Jupiter’s moon Ganymede may have layered oceans that support life
Scientists from a NASA-funded research team performed a computer
modeling of Ganymede's oceans, taking into account for the first
time how salt increases the density of liquids under extreme
conditions that exist on the planet.
Ganymede is the largest moon in our solar system and is bigger than the planet Mercury, with a diameter of about 5,300 kilometers.
NASA first suspected there might be an ocean on Ganymede in the 1970s. Then, in the 1990s, NASA’s Galileo spacecraft mission flew by Ganymede, confirming it did have an ocean extending to depths of hundreds of miles. The Galileo mission also found evidence of salty seas, which may contain magnesium sulfate.
Scientists then thought Ganymede had a thick ocean sandwich between just two layers of ice. However, the new research suggests there may be more layers than that.
The research first appeared last year in the journal Planetary and Space Science and was led by Steve Vance of NASA’s Jet Propulsion Laboratory in Pasadena, California.
“Ganymede’s ocean might be organized like a Dagwood sandwich,” said Vance.
This new theory means that there is the possibility of life on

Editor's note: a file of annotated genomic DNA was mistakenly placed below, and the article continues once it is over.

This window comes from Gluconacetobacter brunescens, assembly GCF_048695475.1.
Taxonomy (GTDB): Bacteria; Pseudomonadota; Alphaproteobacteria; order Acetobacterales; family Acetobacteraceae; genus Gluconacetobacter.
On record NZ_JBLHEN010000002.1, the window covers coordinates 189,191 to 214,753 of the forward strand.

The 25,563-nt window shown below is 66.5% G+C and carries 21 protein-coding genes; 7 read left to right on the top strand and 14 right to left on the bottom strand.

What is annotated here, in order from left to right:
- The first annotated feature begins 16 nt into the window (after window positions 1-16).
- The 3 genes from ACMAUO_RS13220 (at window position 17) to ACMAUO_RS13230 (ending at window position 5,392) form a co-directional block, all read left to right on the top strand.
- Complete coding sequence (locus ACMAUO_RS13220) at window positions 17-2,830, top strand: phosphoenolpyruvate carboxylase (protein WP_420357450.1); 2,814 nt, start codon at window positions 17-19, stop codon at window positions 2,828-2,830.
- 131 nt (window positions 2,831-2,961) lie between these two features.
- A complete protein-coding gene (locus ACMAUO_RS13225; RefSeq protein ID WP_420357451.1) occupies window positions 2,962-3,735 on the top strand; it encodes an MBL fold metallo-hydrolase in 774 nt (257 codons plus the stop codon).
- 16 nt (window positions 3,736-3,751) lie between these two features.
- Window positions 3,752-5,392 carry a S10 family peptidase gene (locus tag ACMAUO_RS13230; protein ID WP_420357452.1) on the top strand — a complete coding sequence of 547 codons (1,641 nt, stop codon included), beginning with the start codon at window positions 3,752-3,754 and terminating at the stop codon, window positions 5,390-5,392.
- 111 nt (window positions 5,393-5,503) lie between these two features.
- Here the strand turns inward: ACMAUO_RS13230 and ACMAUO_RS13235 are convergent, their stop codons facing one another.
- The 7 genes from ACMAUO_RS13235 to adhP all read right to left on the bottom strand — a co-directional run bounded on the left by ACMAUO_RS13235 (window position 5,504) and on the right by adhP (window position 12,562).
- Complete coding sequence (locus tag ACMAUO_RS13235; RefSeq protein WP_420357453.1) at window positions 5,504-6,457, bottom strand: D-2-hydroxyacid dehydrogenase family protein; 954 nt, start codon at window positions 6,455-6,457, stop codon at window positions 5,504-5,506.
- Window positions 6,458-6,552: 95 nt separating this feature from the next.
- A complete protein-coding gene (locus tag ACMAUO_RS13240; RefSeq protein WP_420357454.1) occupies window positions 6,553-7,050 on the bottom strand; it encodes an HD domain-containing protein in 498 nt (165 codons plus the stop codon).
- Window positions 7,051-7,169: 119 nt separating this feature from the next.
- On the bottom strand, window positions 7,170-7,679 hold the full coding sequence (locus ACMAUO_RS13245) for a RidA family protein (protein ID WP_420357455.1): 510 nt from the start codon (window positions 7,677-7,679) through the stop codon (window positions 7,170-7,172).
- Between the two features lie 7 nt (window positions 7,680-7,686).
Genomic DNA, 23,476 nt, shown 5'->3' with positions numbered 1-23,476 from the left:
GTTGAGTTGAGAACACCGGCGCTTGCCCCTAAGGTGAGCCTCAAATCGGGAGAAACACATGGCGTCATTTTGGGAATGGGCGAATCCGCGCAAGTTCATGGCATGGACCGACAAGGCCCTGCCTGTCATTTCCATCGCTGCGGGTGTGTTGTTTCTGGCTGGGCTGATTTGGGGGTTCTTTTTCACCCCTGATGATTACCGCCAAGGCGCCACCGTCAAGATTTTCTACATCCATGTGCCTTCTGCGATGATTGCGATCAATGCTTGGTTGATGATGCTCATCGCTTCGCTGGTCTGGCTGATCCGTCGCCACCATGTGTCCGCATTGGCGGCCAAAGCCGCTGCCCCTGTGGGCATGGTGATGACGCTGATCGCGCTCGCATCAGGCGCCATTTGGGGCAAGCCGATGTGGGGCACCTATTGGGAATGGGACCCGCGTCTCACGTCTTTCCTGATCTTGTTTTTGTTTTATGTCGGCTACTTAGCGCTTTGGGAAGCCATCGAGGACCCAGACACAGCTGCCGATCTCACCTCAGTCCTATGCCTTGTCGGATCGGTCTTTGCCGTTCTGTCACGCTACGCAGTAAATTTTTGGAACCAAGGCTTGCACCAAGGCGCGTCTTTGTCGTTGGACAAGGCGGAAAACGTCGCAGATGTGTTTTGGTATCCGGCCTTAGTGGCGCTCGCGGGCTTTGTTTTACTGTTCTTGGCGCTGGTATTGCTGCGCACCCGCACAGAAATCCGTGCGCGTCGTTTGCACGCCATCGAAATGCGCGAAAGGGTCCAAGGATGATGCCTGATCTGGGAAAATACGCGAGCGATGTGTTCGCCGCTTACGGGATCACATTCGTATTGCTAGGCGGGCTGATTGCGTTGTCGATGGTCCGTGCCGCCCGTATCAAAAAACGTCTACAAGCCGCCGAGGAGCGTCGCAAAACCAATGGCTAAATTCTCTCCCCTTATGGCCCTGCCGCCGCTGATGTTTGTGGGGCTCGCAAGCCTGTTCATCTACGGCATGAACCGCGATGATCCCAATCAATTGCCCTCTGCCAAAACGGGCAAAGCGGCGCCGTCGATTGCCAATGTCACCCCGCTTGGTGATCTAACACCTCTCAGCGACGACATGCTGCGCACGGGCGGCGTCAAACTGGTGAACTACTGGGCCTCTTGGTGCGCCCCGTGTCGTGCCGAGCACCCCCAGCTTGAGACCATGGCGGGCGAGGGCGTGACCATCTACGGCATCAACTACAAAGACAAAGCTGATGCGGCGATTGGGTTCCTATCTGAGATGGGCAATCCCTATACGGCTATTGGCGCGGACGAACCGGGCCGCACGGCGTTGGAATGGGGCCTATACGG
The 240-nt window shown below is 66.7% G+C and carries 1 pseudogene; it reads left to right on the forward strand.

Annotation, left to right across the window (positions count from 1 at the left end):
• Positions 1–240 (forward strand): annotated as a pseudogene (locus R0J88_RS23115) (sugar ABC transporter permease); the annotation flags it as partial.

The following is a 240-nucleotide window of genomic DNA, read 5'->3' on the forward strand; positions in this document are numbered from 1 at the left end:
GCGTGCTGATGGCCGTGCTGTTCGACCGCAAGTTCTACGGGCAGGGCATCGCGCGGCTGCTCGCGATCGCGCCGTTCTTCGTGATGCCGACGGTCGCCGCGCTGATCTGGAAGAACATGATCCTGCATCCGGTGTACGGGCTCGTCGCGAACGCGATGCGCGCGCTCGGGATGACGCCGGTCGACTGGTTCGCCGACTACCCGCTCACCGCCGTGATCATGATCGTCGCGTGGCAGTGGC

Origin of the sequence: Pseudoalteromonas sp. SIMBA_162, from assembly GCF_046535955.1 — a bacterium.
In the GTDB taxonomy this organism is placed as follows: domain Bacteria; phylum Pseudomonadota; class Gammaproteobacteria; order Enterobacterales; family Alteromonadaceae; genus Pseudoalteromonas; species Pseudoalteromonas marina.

the icy moon. Previously, the rocky sea bottom of Ganymede was
thought to be coated with ice, not liquid, which would be a
problem for the emergence of life. But the new “club sandwich”
theory means the first layer on top of the rocky core may in fact
be salty water.
Ganymede boasts a lot of water, perhaps 25 times the volume of the earth’s oceans. The moon's oceans are also estimated to be up to 800 kilometers deep.
The makeup of its deep oceans could be something like a layer of ice at the top, a layer of water below that, then a second layer of ice, followed by another layer of water, then a layer of ice and a final layer of water at the bottom.
“This is good news for Ganymede. Its ocean is huge, with enormous pressures, so it was thought that dense ice had to form at the bottom of the ocean. When we added salts to our models, we came up with liquids dense enough to sink to the sea floor,” said Vance.
Salty water sloshing about on top of rock may provide conditions suitable for microbial life. Some scientists have predicted that life on Earth may have formed in bubbling thermal vents on the ocean floor.
Ganymede is just one of five moons in our solar system thought to support vast oceans hidden beneath icy crusts. The others are Jupiter’s Europa and Callisto, and Saturn’s Titan and Enceladus.
The European Space Agency is developing a mission to visit Europa, Callisto, and Ganymede. The mission is currently scheduled for a 2022 launch, and is expected to reach Jupiter in 2030. NASA plans to contribute instruments to it.